During my college days, there were times I planted myself on the couch of the local coffee shop, and read for hours. I also worked a number of jobs that allowed me to bring a book and read during the downtime. Today, with four energetic daughters at home, and a job with ever-increasing responsibility responsibilities, finding time to read is trickier. Yet, I am learning, that with a little bit of creativity, it is still possible. Here are four simple hacks I am using to read more books this year.
Reading Hack #1: Read More Books By Speed Reading
In college, I decided to teach myself to speed read. During our winter break, I purchased Remember Everything Your Read: The Evelyn Wood 7-Day Speed Reading and Learning Program and put the tools into practice. Over the course of a few weeks, I trained myself not to move backward and re-read anything–not ever! This is more difficult to do than one may think. Re-reading material I didn’t fully understand had become second nature. Yet, the author insisted that if the information was important enough, the author would return to it later.
I learned how to set a quicker reading pace with my hand, and how to read chunks of words at a time. The result was that I doubled my reading speed, and then doubled it again! Although I was reading faster–much faster–I had my doubts about how much information I was retaining. Then, the moment of truth arrived. Having forgotten about an exam, I found myself with over a hundred text-book pages to read and only an hour to spare. I decided that it was time to put my new reading tools to the test. Much to my delight, I excelled in the exam. In fact, the material from my hour of the study was so easy to recall that I continued to speed-reading strategies for every exam that followed.
This year, I’m reading more books by returning to my old speed reading habits.
Reading Hack #2: Read More Books With Audio-books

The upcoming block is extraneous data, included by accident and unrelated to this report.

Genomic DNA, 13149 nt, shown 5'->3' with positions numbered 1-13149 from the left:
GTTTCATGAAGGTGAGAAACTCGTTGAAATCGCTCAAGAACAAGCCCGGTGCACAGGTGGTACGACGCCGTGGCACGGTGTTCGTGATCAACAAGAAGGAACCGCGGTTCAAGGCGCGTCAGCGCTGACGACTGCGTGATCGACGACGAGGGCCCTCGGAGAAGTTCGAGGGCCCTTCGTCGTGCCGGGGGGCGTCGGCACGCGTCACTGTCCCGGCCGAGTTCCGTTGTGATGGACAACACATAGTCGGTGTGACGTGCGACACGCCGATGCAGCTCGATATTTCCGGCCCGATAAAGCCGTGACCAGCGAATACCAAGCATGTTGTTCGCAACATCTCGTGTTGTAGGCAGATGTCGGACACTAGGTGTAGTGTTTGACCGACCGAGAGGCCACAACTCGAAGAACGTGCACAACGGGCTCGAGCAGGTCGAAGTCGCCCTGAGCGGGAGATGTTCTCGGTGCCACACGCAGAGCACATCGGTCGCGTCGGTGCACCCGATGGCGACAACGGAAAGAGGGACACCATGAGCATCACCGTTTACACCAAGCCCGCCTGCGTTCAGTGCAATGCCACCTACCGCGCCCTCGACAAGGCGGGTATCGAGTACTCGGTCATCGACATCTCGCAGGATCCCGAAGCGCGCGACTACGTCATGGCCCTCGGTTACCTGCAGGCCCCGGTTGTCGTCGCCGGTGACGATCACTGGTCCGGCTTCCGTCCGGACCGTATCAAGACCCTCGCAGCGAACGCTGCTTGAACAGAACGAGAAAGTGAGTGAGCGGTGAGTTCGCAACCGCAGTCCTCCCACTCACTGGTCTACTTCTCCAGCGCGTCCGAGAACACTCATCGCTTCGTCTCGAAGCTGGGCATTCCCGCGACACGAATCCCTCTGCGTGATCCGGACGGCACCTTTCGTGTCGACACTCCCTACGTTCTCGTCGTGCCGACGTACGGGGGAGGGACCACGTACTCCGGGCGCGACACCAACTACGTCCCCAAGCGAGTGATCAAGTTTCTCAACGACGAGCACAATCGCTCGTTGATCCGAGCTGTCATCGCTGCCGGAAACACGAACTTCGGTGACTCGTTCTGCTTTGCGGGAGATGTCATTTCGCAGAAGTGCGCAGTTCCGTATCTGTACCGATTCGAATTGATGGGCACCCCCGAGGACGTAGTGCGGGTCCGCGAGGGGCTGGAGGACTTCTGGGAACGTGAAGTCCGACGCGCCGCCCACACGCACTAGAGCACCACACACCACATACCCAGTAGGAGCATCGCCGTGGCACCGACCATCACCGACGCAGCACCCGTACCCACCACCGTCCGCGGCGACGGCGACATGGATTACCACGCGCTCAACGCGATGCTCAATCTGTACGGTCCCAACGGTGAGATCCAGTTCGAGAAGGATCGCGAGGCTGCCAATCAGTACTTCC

I didn’t think I would enjoy audio-books:
- “I’m the type of person who likes to feel a book in my hands.”
- “In audio-books, the authors read too slowly.”
- “The audio-book experience just isn’t the same.”
These are excuses that I used to avoid audio-books. Then, crunched for time, and on a tight budget, I took Amazon up on their two free audibles offer. Today, I am addicted. The girls and I listen to the Harry Potter series, as we drive to school. This month, Addison and I have been doing a lot of hiking. I finished Talk Like Ted, which I found engaging and highly-practical, and recently began, The Seven Rings of Marriage, by my friend Jackie Bledsoe, all while traversing up and down Iron Mountain, with little Addison bouncing happily along on my back.
Although I still enjoy the feel of a physical book, I have also fallen in love with audio-books. Listening to an audio-book is, indeed, a different reading experience–but it is also a good one. Oh, and a simple trick for authors who read too slowly–simply press the 1.5x-2x speed button in the app. Unless I’m listening to fiction, I’ll do this every time!
By the way, you can still take Amazon up on an incredible audio-book deal. Test-drive Audibles here:
Reading Hack #3: Read More Books With Rush Reader
Rush Reader is, by far, my favorite reading app. As far as I am concerned, it is the only way to read books on one’s phone. Rush Reader allows you to import PDF files, and select your reading speed. The app displays one word at a time, in large font, with the center letter of each word highlighted in red.
It’s amazing how quickly we can read when we have to. Once the pace is set, the app sticks with it. I’m up to 675 words a minute, and at this speed, most chapters are easily finished in five minutes or less–which is perfect timing for busy parents. Instead of checking Facebook, or e-mail, I use brief moments of down-time to make my way through books, one chapter at a time. The Miracle Morning For Writers, by Steve Scott and Hal Elrod, is what I’m currently engrossed in on Rush Reader.
Reading Hack #4: Read More Books With The User-Friendly Paperwhite
My final trick has been to make good use of a paperwhite e-reader. I won this device in a contest and didn’t think I would use it. Then Addison was born. The optional glow-light is easy on the eyes and makes reading a pleasure on those long nights of caring for a fussy child. Pages are turned with the swipe of a thumb, which means I am able to hold baby in one hand and read with the other. Today, the paperwhite e-reader is how I read while simultaneously feeding and rocking, two-month-old Emmalynn, to sleep. Safe Haven Marriage, by Archibald Hart and Sharon May, is my current Kindle read.
[Tweet “No matter how busy life becomes, there is always time for a good book.”]
For busy moms and dads, reading simply takes a little extra planning and intentionality. How about you? What books are you currently reading, and what steps are you taking to read more this year? I look forward to continuing the conversation, and hearing your best reading hacks, in the comments below!